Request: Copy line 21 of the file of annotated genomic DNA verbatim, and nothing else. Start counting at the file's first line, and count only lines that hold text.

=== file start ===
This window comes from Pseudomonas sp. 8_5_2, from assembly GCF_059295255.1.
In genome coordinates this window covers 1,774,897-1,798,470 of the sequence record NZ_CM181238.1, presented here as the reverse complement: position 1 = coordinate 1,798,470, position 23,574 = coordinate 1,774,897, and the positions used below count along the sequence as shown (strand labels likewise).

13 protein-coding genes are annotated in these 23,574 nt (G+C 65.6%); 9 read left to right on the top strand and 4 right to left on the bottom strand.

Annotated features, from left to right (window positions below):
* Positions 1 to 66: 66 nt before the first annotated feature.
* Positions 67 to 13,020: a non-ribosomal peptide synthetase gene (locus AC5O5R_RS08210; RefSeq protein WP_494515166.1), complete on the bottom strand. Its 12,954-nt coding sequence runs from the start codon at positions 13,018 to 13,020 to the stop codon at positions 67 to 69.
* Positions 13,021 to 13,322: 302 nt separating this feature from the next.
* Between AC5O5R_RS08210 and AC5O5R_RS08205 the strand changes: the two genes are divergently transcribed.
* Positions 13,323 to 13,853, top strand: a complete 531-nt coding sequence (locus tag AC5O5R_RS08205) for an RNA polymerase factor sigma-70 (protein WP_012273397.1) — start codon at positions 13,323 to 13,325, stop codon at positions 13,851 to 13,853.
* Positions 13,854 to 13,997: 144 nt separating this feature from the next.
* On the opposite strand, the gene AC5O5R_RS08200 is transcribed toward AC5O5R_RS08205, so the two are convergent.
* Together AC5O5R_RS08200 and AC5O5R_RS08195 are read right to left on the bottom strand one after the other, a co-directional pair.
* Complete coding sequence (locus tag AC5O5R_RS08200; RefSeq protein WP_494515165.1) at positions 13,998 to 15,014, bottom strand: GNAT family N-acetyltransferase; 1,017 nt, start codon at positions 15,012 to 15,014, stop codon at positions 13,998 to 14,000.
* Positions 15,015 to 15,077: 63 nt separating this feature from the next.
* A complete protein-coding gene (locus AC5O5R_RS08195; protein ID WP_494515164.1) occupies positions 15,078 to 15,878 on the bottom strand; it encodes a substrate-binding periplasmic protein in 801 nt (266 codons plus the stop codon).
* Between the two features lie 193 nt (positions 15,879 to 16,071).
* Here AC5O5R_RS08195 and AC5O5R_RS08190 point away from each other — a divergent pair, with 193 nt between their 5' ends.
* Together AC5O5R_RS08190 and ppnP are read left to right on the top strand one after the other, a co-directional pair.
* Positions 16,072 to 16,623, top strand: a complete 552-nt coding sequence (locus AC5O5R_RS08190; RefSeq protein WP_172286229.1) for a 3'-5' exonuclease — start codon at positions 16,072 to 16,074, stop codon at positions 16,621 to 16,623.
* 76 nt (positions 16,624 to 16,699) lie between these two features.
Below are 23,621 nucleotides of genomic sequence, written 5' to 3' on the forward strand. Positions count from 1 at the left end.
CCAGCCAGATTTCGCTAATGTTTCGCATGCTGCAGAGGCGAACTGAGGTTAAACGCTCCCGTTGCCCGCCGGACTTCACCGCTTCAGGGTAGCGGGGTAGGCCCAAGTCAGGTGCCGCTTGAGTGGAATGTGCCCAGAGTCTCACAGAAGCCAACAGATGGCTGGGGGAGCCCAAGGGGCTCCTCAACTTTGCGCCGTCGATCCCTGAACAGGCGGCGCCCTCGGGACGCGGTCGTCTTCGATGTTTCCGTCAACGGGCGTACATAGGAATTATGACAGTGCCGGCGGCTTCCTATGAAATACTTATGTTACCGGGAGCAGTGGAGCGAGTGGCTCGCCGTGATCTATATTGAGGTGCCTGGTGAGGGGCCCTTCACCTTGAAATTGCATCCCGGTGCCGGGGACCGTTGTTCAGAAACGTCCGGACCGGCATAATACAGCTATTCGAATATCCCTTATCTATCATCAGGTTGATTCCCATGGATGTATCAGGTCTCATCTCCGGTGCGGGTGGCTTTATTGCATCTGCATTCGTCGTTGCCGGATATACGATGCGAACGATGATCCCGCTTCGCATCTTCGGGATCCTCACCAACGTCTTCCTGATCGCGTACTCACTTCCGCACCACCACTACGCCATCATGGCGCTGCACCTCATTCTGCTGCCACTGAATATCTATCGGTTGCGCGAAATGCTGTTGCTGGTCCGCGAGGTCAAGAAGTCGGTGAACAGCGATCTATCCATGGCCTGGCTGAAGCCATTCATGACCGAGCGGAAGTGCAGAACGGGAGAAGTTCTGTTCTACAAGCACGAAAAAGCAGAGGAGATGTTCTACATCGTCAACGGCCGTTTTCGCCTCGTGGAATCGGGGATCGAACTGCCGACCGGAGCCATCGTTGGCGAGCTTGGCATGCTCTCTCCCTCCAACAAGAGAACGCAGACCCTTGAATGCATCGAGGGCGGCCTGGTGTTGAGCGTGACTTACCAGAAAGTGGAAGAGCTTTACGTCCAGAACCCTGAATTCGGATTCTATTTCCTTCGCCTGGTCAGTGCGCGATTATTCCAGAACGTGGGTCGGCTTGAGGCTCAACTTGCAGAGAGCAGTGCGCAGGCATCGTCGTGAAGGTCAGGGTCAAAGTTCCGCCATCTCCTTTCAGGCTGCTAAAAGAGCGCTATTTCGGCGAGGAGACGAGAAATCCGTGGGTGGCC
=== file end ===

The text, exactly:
Below are 23,621 nucleotides of genomic sequence, written 5' to 3' on the forward strand. Positions count from 1 at the left end.